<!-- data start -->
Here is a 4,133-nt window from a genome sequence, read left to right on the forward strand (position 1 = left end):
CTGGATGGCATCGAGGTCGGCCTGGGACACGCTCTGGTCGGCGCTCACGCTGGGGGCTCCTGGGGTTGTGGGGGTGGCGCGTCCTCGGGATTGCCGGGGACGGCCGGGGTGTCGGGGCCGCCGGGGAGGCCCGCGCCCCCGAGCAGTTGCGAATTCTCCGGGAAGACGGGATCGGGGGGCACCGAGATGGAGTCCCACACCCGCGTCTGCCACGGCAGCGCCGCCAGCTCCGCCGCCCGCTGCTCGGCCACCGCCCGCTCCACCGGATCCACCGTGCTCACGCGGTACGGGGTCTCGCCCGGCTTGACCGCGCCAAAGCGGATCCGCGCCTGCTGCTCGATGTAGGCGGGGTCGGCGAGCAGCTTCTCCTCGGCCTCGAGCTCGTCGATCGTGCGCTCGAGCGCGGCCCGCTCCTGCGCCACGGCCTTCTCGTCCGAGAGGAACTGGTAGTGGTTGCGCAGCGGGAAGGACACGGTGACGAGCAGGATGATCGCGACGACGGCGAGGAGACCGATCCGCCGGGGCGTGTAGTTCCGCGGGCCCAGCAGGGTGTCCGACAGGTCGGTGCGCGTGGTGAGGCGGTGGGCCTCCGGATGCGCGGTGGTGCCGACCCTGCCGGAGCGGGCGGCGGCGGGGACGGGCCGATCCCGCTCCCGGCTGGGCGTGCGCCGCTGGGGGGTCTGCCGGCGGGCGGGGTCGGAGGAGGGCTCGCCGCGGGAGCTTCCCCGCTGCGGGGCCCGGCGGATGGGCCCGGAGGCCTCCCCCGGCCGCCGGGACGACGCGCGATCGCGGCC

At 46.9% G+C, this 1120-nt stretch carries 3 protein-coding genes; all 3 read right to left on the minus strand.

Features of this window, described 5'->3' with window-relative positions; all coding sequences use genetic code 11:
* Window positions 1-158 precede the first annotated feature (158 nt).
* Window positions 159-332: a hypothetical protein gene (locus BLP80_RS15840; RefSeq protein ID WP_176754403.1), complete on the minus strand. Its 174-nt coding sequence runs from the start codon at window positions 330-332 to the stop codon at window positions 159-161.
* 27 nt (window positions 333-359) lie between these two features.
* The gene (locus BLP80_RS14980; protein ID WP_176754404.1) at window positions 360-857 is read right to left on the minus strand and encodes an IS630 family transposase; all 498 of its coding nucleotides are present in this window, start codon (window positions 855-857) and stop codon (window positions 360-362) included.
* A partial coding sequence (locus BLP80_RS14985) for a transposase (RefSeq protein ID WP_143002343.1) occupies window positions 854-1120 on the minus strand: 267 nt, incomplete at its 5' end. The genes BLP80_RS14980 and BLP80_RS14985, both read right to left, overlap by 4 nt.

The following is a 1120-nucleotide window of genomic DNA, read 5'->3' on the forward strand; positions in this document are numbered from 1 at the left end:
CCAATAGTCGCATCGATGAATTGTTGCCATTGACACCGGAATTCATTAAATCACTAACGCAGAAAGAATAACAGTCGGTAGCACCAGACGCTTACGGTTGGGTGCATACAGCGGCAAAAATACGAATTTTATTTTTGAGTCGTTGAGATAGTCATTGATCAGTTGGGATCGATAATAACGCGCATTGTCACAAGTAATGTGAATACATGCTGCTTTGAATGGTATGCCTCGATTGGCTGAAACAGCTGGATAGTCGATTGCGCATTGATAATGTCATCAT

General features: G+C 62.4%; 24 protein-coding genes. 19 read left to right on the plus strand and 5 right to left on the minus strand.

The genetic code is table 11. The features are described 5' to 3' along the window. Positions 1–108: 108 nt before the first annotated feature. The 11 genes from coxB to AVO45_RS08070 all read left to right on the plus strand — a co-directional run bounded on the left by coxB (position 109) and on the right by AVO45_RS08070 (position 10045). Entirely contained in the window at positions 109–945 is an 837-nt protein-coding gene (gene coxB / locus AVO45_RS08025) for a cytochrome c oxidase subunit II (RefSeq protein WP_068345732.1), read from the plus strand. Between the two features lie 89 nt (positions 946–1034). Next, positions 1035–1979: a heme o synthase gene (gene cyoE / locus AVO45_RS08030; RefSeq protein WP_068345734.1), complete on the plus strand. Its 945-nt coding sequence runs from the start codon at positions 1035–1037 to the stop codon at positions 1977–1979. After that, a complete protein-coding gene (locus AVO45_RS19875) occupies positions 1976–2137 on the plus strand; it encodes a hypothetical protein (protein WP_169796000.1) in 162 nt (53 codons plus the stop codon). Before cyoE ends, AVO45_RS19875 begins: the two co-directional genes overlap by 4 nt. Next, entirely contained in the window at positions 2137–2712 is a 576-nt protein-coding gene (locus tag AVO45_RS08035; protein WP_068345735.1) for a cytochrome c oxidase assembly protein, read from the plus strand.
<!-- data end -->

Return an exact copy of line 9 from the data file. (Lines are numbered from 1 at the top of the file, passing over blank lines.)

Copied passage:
* A partial coding sequence (locus BLP80_RS14985) for a transposase (RefSeq protein ID WP_143002343.1) occupies window positions 854-1120 on the minus strand: 267 nt, incomplete at its 5' end. The genes BLP80_RS14980 and BLP80_RS14985, both read right to left, overlap by 4 nt.